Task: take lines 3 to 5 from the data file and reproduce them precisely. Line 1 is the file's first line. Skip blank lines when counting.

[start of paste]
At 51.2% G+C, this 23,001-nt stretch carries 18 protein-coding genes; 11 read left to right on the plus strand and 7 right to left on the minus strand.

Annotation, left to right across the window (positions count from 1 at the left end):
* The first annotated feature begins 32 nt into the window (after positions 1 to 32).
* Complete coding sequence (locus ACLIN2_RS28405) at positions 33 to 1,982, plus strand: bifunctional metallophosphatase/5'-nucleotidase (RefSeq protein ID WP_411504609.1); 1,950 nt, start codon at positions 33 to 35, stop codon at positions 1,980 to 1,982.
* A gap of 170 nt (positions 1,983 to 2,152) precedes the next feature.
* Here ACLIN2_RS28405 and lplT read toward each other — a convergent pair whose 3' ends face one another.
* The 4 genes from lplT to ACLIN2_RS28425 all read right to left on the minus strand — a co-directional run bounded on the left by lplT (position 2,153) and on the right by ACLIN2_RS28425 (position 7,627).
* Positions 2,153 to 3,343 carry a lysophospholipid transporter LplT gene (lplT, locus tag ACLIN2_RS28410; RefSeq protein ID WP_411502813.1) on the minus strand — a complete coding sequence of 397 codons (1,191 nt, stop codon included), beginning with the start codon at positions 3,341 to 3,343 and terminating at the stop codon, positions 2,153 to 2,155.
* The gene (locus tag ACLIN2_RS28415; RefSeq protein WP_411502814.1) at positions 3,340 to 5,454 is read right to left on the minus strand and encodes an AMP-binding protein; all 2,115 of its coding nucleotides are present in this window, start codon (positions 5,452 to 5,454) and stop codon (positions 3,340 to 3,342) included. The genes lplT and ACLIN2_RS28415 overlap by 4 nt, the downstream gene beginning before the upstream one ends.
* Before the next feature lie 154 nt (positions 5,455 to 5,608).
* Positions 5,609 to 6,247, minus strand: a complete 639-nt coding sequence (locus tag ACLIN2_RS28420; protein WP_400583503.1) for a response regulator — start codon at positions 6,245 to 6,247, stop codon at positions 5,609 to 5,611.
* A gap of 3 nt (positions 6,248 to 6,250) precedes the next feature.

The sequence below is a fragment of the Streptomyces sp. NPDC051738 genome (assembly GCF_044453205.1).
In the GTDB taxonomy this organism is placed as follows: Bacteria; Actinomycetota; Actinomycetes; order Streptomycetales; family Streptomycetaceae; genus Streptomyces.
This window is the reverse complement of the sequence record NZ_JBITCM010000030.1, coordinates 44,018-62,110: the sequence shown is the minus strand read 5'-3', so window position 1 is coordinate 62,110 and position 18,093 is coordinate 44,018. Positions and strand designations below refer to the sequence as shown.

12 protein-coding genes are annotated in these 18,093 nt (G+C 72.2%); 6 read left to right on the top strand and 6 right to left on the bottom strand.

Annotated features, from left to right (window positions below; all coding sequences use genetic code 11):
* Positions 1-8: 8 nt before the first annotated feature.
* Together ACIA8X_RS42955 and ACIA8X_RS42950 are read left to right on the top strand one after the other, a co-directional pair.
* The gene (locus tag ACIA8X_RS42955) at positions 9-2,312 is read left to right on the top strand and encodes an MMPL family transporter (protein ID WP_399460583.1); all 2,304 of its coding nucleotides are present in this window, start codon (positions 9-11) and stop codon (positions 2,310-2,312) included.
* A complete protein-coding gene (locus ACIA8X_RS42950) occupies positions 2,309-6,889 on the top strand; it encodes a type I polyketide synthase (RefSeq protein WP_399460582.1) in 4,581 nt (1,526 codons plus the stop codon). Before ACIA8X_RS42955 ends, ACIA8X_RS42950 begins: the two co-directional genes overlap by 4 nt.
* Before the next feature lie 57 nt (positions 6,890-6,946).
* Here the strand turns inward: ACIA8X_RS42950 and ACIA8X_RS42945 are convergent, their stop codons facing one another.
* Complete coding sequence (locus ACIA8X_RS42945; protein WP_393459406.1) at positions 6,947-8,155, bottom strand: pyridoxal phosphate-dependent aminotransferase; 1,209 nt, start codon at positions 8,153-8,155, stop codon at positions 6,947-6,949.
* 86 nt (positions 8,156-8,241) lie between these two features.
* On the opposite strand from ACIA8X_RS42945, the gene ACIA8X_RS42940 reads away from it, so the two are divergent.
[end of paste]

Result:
* The first annotated feature begins 32 nt into the window (after positions 1 to 32).
* Complete coding sequence (locus ACLIN2_RS28405) at positions 33 to 1,982, plus strand: bifunctional metallophosphatase/5'-nucleotidase (RefSeq protein ID WP_411504609.1); 1,950 nt, start codon at positions 33 to 35, stop codon at positions 1,980 to 1,982.
* A gap of 170 nt (positions 1,983 to 2,152) precedes the next feature.